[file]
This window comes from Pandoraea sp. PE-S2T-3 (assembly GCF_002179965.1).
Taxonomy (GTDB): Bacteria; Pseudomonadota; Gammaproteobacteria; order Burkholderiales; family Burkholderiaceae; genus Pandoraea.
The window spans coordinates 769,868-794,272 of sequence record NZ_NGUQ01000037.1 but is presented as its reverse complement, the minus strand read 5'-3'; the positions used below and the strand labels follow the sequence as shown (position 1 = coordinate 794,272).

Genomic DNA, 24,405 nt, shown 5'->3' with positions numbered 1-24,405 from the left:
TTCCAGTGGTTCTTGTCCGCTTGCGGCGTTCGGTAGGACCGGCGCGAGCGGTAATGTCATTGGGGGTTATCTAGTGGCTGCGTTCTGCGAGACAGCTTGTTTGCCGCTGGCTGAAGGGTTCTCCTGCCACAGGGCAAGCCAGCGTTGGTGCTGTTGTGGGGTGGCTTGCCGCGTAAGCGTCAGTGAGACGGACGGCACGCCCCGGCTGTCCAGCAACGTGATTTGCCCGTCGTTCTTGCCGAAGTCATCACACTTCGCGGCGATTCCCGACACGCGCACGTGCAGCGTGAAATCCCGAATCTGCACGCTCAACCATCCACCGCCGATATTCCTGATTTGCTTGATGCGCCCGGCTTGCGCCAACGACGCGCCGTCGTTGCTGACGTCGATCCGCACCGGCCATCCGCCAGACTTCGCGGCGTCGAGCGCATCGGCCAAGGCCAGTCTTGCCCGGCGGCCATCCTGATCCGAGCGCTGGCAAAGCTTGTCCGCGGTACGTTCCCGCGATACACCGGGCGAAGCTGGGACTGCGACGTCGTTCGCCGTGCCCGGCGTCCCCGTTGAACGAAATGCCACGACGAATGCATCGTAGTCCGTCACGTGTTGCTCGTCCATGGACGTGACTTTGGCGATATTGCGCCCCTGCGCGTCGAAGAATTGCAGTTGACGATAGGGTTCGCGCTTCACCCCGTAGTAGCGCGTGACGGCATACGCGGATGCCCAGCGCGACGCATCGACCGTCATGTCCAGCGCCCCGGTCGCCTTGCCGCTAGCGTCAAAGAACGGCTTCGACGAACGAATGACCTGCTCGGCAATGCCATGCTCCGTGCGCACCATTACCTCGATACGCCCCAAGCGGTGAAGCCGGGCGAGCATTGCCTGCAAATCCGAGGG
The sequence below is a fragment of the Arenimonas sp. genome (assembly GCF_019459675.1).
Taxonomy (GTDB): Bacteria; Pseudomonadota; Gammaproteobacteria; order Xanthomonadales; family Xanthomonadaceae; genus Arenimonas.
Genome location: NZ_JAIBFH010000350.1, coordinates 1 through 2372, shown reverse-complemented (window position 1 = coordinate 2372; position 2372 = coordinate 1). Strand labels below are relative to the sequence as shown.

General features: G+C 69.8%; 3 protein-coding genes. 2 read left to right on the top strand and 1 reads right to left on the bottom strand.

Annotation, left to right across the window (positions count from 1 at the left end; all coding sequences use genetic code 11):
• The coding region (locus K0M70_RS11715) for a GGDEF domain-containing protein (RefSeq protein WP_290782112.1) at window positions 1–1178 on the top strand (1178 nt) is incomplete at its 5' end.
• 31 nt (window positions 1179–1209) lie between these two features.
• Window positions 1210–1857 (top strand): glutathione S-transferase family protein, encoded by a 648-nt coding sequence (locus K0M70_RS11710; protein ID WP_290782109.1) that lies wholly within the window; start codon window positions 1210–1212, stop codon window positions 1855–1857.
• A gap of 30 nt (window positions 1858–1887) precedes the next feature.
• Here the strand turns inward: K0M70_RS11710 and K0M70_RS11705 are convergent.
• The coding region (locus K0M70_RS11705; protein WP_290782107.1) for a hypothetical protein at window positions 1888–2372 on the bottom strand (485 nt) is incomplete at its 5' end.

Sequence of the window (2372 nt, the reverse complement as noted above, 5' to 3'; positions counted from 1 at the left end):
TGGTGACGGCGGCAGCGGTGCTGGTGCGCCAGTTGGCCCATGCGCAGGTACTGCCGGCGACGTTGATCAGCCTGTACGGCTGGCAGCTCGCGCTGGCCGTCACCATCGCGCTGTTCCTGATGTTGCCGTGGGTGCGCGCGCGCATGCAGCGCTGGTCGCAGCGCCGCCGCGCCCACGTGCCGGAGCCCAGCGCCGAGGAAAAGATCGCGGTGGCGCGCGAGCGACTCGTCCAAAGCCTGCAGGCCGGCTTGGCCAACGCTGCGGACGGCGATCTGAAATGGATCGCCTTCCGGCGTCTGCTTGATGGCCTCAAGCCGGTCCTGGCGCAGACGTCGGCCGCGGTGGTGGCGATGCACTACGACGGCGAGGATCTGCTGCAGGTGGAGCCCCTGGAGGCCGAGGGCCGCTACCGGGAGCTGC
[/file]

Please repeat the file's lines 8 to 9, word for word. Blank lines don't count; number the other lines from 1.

Genome location: NZ_JAIBFH010000350.1, coordinates 1 through 2372, shown reverse-complemented (window position 1 = coordinate 2372; position 2372 = coordinate 1). Strand labels below are relative to the sequence as shown.

General features: G+C 69.8%; 3 protein-coding genes. 2 read left to right on the top strand and 1 reads right to left on the bottom strand.